Wednesday, January 31, 2024

I don't want to be interesting

Do Interesting: Notice. Collect. Share - by Russell Davies

This is a great book. I heartily recommend it. However, I don't think it's interesting.

I don't think it's interesting because I don't like that word. 

"Interesting" is vague.

"Interesting" is meaningless.

"Interesting" is a word people use when they don't know what else to say.

Try it. Next time someone tells you about something "interesting", ask them what made it interesting or why they thought it was interesting.

Or consider when someone tells you they "have something 'interesting' to tell you." Is it really interesting? Or is it gossip? Or is it something they don't have a better description for?

"Interesting" is unspecific and unconsidered. Not the book, the concept.

 That's not what I want to be, or do, or be thought of.

Here are some much better adjectives (in no particular order):


Don't those sound more appealing?

It's the first three items on that list (challenging, inspiring, thought-provoking) that I think apply to that book, too.

Wednesday, January 24, 2024

Lessons from mobile notifications applied to IDE Extensions

TLDR: If you want to prompt "the user" to do something, let them get value from what you provide first.

Dog with pleading eyes

Photo by Jennifer Latuperisa-Andresen on Unsplash

Mobile apps want ratings and reviews. These are also valuable for open-source projects. This applies in a marketplace/store or as libraries/bundles/packages for download.

Increasingly, in the open-source world, the issue of sustainability is also a consideration.

Among other things that contribute to sustainability is financial support.

I use a variety of approaches across my open-source projects to try and encourage such compensation via Google Sponsors.

It doesn't make a massive impact on my finances but it has been enough to make a difference and was also the only way I could afford an unexpected tax bill when I was out of work during the pandemic!
Regardless of the amount or duration, I will always be grateful to those who have (and still are) sponsoring me. Thank YOU!

Yes, I ignore the amount and duration. All my sponsors get access to the same benefits, be it a one-off amount of $1 or recurring amounts of much more. (I previously did more analysis of these differing durations and amounts.)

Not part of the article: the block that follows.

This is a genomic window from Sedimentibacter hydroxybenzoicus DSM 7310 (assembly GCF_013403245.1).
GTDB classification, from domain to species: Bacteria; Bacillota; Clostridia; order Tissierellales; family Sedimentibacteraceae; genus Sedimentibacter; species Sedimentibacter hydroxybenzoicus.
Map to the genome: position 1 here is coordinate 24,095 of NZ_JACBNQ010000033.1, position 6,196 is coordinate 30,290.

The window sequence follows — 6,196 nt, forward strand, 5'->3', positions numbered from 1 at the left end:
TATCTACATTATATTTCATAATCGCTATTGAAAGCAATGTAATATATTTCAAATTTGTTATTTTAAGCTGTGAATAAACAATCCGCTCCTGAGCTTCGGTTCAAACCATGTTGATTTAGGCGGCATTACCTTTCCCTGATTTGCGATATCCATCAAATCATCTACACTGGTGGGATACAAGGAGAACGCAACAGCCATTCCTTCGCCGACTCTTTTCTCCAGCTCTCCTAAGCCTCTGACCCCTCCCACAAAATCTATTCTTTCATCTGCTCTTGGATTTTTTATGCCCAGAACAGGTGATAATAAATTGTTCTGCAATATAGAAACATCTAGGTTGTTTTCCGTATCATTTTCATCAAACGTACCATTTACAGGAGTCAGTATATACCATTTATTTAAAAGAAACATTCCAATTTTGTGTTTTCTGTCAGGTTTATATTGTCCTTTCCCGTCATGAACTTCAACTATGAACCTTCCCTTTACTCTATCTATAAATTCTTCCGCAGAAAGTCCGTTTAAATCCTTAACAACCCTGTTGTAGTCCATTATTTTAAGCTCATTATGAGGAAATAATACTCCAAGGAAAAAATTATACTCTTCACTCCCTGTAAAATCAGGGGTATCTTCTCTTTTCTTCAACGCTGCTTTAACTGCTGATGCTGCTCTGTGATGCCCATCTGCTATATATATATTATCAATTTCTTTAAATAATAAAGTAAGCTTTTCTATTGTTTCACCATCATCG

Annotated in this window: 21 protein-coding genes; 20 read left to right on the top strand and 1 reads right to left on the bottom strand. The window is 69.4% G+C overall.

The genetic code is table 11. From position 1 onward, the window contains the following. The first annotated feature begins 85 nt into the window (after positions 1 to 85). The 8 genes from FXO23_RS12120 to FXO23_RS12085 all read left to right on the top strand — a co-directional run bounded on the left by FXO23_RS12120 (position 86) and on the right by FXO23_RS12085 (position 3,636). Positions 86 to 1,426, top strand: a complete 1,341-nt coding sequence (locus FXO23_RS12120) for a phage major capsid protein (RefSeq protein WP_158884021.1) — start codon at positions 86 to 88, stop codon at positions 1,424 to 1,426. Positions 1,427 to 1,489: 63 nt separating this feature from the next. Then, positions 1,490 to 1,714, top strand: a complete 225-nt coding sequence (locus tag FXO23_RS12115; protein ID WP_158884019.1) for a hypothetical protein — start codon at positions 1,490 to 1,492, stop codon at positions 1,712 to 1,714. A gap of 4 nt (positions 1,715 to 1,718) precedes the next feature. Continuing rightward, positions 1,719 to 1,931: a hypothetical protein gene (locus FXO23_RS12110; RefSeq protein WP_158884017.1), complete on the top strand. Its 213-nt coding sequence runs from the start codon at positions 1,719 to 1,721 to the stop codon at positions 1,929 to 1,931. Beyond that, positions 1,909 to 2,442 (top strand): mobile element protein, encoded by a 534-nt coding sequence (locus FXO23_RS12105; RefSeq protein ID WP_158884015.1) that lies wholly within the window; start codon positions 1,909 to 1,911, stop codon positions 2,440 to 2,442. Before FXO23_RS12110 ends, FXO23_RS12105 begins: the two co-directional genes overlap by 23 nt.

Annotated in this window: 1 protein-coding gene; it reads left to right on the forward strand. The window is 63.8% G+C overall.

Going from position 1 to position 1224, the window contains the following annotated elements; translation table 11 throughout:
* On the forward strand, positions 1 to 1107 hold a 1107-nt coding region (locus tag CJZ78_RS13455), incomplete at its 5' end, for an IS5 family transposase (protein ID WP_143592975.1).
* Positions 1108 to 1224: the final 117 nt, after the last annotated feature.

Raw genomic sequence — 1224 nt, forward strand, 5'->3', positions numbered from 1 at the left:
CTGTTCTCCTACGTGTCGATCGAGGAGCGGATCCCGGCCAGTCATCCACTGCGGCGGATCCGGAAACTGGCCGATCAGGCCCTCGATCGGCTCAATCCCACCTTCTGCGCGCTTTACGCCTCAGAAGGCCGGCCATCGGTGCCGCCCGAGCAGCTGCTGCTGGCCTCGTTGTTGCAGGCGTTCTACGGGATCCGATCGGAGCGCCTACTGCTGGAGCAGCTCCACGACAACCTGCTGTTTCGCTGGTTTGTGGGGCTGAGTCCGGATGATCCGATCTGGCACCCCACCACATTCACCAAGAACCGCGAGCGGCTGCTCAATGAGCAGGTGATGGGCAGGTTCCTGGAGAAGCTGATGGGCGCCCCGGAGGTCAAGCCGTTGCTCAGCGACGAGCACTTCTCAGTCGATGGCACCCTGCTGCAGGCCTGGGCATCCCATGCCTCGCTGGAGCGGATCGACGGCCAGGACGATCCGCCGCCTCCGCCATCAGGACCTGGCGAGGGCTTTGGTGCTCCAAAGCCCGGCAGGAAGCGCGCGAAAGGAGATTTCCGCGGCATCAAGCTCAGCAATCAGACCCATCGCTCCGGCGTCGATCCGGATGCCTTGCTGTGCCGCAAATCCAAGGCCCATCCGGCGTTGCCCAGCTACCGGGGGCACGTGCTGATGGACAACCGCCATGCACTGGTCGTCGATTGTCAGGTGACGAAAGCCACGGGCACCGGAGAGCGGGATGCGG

Anyway, one of the approaches I use to encourage people to consider becoming a sponsor is a message displayed in the output window asking them. (If they do, I also tell them how to make such a message not appear.--No phoning home. No personal data is collected. 😉)

This approach isn't appreciated by everyone but seems to be very effective, as I have more people sponsoring me than most other people I'm aware of who casually contribute to open-source projects.

My approach to monetizing my projects is very much inspired by donationware, and most software made available in this way doesn't hold back from asking for donations. 

I had been following this approach but wondered if a different technique might be more effective.

In the latest update to my C# Inline Color Vizualizer extension, I changed the behavior determining how visible the encouragement to become a sponsor is.

Instead of always displaying the message to the user, it loads it in the background but only actively shows it once it is at least 7 days since it was first used and it has been used to annotate at least 100 files. The goal is to let the person become familiar with seeing the benefits of using the tool before asking anything of them. The theory is that they will then be more inclined to respond to the message.

I must have said and heard the same advice applied to mobile notifications hundreds of times but had somehow overlooked its wider application.

If you're not familiar with the extension, it adds examples of the. Like this. Why not give it a try?

Partial screenshot of the VS editor showing what the specified color looks like.

I plan to add similar changes of behavior to my other Visual Studio extensions as is appropriate to the way they work and what they do. I'll share details here if it proves effective or I learn anything insightful.

It's not only about the money I get. I like that this encourages more people to think about the sustainability of their tools. I think such messages do this, and the fact that most of my sponsors aren't sponsoring other people (yet) makes me hope that I'm just the first of many or that they find other ways to support the software they use (if not rely on.)

Sunday, January 14, 2024